Wilson Combat is known for their high quality personal protection, competition, and tactical firearms. That attention to detail carries over to their line of hunting rifles as well.
Both the cartridge and the gun were completely designed in-house by Bill Wilson and his design team. With 3,000 ft/lbs of muzzle energy out of an 18-inch fluted barrel, Wilson Combat boasts that their .458 HAM’R is more powerful than the .450 Bushmaster, .458 SOCOM, and .50 Beowulf.
Their Ultimate Hunter carbine is equipped with one of their match grade fluted barrels housed in a 13.8-inch free float handguard with rail on the top and MLOK slots on the rest of it.
Providing some comfort for the hard-hitting round, the rifle has a carbon fiber buttstock outfitted with a Limbsaver recoil pad. Magazines designed to hold the .458 HAM’R rounds are available in 7 or 9-round capacities.
The Ultimate Hunter comes with a base MSRP of $3,055 – which shouldn’t surprise anyone familiar with Wilson Combat products and quality.
Alexander Arms Hunter in .50 Beowulf
Named after the heroic Scandinavian slayer of the mythological beast Grendel, the .50 Beowulf round even sounds like it’s perfect for big game hunting.
The proprietary cartridge is heavy and has a low velocity, which has led some to compare it to the .45-70 Government cartridge. As history has shown, the .45-70 performed flawlessly when up against big game, so that’s a nice comparison to have here.
The Hunter rifle has a 16.5-inch non-threaded barrel housed in a rifle-length free float handguard. The top of the receiver is railed and it ships with one, 3-inch section of rail at the very end of the handguard. Additional sections of rail can be mounted at the 3, 6, and 9-o’clock positions.
Because this is a hunting gun, it features a Kryptek Highlander camo pattern and it ships with one 7-round magazine. MSRP is $1,659 for the base rifle. Optional trigger upgrades, barrel threading, and muzzle devices will add to the cost. (The gun pictured has the optional threaded barrel and thread protector.)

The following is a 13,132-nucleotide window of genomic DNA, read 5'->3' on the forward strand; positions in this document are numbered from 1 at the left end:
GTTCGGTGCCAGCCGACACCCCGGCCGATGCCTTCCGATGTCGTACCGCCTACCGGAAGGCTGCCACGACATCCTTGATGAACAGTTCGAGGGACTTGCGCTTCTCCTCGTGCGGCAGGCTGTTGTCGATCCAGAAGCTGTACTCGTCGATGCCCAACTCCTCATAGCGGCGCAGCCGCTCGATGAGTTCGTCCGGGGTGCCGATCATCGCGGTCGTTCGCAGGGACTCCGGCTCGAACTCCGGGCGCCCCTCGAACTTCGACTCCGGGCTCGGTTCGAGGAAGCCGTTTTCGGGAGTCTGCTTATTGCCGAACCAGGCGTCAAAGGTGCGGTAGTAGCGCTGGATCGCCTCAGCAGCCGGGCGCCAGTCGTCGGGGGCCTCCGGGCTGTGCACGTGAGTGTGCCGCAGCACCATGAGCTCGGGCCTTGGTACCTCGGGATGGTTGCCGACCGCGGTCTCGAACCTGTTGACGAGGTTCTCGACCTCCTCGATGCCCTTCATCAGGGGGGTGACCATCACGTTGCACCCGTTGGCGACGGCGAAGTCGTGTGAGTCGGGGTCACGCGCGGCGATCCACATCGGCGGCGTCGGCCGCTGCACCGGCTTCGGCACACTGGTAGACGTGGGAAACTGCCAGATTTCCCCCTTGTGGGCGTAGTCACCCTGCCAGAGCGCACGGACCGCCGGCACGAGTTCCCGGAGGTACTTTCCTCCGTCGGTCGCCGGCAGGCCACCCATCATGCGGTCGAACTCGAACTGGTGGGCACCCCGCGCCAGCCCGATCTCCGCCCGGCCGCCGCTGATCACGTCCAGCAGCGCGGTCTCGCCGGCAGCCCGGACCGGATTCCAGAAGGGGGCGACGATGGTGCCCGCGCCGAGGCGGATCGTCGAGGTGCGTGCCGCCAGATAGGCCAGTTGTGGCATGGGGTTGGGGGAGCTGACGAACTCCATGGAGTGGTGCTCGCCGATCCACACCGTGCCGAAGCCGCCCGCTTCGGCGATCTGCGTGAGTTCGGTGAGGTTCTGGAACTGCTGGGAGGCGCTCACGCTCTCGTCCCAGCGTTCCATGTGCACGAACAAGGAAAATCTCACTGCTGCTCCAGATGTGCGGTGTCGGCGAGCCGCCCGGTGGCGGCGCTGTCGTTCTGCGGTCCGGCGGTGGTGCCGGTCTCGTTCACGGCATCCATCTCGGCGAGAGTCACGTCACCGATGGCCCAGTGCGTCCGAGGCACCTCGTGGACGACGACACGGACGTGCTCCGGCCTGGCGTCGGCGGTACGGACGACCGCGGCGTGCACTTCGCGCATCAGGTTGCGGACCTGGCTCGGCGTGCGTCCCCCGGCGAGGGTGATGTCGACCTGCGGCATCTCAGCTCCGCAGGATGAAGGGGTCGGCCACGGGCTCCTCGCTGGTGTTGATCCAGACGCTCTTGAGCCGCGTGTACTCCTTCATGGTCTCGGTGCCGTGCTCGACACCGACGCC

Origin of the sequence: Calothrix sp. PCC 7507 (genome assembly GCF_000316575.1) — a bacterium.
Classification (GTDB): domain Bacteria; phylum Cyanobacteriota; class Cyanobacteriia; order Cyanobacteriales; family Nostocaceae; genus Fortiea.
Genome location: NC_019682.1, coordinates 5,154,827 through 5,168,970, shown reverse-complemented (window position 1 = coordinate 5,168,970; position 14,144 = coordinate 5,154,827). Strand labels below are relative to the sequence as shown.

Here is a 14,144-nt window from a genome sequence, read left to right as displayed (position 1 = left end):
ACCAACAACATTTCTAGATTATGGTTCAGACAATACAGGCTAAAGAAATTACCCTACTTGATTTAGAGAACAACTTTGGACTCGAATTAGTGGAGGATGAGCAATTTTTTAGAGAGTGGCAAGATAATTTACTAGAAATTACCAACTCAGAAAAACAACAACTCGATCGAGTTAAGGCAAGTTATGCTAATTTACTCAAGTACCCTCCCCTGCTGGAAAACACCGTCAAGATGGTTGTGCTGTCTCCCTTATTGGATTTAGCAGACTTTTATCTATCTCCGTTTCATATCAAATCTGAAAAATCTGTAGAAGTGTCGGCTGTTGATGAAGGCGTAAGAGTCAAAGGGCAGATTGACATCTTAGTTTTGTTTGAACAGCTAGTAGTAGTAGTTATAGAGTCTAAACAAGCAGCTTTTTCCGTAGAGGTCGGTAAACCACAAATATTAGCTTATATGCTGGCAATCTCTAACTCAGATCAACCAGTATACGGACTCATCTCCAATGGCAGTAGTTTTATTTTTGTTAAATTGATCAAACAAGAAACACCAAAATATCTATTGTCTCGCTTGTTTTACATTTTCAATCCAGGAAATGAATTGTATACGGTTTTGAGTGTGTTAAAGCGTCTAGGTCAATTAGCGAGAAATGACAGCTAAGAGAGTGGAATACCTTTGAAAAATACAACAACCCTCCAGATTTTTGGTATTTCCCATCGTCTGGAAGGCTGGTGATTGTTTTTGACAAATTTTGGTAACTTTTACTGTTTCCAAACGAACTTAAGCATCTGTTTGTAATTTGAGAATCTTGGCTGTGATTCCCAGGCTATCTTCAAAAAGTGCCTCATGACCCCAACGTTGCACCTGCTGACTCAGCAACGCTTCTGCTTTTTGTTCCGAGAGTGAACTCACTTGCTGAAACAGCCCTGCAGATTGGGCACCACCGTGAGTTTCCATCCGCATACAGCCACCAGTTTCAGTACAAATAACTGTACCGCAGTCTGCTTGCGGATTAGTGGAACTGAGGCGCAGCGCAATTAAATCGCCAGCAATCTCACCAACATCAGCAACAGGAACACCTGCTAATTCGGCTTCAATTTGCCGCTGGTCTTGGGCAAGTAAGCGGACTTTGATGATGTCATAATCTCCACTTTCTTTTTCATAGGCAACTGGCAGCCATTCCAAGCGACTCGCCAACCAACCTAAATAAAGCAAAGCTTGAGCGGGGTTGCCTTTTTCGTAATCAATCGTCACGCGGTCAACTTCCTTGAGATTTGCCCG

Rock River Arms X-1 in .458 SOCOM
The .458 SOCOM round is often described as being a smaller, more lightweight version of the venerable .45-70 Government.
Bullet weights range from 250 to 600-grains, with optimum big game hunting performance coming from the 300-grain cartridges. The 300-grain ballistics have been observed to travel at speeds up to 1,800 fps with more than 2,000 ft/lbs of energy. That’s quite a bit of performance from a relatively small cartridge, and will certainly get the job done hunting any type of big game.
A special bolt and barrel are required for this round, but you can use your regular lower and standard 5.56 magazines. Those with a 20-round capacity will hold 7 rounds of .458 SOCOM; 30-round magazines hold 9 rounds.
The X-1 rifle from Rock River Arms has an 18-inch fluted, stainless steel barrel in an extended length free float handguard. The rifle is guaranteed to have an accuracy of 1.5 MOA at 100 yards.
The hunting versions of the X-1 come with tan furniture on black hardware, a special RRA Hunter muzzle break, and two different types of handguards and buttstocks. MSRP starts at $1,655.
Radical Firearms RPR Rifle in 6.5 Grendel
Looking for a cartridge that falls in between the 5.56 and the 7.62? Look no further than the 6.5 Grendel. The case is based on the 5.56, but it is shorter and wider to increase the powder charge and use longer bullets. A standard 30-round magazine will hold 26 rounds of 6.5 Grendel.